Then add a couple of international flights (3 tons of CO2 in a round flight from London to say, Indonesia), hotel stays (66.9 kg in 3-star hotel for 3 nights), food, equipment transport, land transfers (74 kg in a 100 km round trip) and possibly some domestic flights (316 kg in 1000 km round trip) to the mix, the carbon footprint increases considerably. So, roughly, the same 8-people crew, on an international shoot can produce, 45.6 tons of CO2, only on transportation (air and land). To that, we have to add the use of electricity, consumption of water, food and other expendables.
If we accept the assumption that the average car emits 4.6 metric tons of CO2 per year then its not hard to see that the thousands of productions going on at any one time are cause for concern.
According to Matthews, “The bulk of the industry’s carbon footprint comes from aviation the national grid and cars and currently all these things are pretty carbon intensive … we’re simply doing more of the everyday – a lot more.”
The demand for content is higher now than its ever been, and increasingly global which means more boots on the ground, more planes in the sky but for many the machine keeps turning as it always has. The media industry is often fast paced, with high expectations and an entrenched hierarchy within a work force that is largely freelance – so the impetus to train staff in non-essential skillsets is reduced.
It is therefore not only something we should be leaving to our employers to instigate, it’s also up to us as individuals to get wise about sustainable production. We have to adjust our mindset to work how we always have, but continually question what our impact might be and what can we do to change it. Do I need to print 30 call sheets a day? Does any flight over 3 hours really have to mean the crew fly business? Can we light this scene with LED’s?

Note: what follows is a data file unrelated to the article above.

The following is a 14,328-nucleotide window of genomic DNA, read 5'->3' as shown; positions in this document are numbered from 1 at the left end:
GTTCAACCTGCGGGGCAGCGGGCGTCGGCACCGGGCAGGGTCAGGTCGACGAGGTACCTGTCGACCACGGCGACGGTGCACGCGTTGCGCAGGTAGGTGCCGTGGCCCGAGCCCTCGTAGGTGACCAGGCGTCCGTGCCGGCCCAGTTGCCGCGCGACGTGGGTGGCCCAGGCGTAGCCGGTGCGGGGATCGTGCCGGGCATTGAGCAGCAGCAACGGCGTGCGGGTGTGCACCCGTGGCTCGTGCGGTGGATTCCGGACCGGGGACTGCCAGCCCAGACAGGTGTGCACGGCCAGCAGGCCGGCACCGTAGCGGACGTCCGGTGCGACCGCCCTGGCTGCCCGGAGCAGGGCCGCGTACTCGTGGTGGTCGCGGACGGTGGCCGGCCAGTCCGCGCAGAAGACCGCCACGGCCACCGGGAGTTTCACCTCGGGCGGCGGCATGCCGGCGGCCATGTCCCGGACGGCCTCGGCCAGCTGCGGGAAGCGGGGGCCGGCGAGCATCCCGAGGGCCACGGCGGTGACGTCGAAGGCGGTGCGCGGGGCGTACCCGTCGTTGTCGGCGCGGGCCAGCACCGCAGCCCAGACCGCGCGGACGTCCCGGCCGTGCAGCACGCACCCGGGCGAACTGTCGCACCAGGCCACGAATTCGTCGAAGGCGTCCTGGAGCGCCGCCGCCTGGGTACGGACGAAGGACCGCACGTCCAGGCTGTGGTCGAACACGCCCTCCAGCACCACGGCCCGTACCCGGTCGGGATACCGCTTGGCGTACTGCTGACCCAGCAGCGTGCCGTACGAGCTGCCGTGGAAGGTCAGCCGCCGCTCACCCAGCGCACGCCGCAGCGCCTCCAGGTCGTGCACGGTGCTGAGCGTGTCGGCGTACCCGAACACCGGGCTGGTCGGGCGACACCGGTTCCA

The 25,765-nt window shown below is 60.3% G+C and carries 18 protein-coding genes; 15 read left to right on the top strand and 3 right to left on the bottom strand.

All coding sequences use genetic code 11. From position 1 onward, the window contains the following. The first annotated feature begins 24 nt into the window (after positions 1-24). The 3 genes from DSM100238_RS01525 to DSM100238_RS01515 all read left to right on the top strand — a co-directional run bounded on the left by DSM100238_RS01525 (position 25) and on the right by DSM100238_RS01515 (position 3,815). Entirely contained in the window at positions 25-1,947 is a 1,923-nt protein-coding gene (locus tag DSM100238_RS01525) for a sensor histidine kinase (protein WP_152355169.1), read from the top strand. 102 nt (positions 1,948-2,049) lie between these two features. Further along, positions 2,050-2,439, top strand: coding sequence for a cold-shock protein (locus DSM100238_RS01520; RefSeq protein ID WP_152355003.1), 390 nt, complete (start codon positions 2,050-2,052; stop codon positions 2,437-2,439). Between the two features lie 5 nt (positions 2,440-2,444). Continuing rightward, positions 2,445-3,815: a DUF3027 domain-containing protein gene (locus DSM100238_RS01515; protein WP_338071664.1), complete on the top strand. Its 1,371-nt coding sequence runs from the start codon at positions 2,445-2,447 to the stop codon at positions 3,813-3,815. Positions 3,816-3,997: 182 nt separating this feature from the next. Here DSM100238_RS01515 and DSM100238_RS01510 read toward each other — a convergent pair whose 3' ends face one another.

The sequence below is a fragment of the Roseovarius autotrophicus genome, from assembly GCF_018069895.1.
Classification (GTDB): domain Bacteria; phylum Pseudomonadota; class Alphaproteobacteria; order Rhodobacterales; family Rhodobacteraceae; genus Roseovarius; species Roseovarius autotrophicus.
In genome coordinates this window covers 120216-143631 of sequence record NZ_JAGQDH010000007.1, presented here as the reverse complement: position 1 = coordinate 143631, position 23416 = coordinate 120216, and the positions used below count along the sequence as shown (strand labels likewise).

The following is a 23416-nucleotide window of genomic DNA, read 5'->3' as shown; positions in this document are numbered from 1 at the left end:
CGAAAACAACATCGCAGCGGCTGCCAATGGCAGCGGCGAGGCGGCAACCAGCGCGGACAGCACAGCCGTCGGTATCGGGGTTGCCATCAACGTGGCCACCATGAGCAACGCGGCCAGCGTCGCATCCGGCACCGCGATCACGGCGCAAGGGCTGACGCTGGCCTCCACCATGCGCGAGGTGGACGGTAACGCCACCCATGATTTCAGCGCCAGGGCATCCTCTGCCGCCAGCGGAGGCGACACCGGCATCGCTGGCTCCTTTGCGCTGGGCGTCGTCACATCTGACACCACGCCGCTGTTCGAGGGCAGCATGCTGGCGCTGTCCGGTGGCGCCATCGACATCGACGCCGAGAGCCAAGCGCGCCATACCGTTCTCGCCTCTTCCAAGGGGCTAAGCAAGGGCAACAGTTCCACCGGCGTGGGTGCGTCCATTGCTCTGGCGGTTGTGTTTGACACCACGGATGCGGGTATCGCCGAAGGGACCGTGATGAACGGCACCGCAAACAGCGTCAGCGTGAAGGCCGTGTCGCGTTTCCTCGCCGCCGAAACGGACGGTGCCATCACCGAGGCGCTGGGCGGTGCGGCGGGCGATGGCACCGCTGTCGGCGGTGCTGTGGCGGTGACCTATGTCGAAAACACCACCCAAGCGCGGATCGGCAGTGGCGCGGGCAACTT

At Fixation we work across roughly 120 productions to some degree, all internationally. We help clients find local kit/crew/producers/logistics etc. in every corner of the globe. Each job has a different configuration which keeps it exciting but whilst we still see some companies travelling with every crew role and piece of equipment from their home country, we well know that a lot of it is available in the place they are headed to.
According to Ela, “there’s the belief that foreign countries don’t have the quality, or the talent to outsource some of the work we do”. However, the world has changed, the workforce is more experienced and international whilst equipment easier to come by and more standardised.
I used to work as a DOP many years ago and the uncertainty around hiring kit I didn’t know would be terrifying. The cost of excess luggage wasn’t my problem to worry about and back then the environment was ‘apparently fine’ so that didn’t enter my mind either. Now though, we routinely work with our global network at World Fixer (.com) to understand what resources we can rely on and urge clients to consider ‘hiring local’ whenever possible.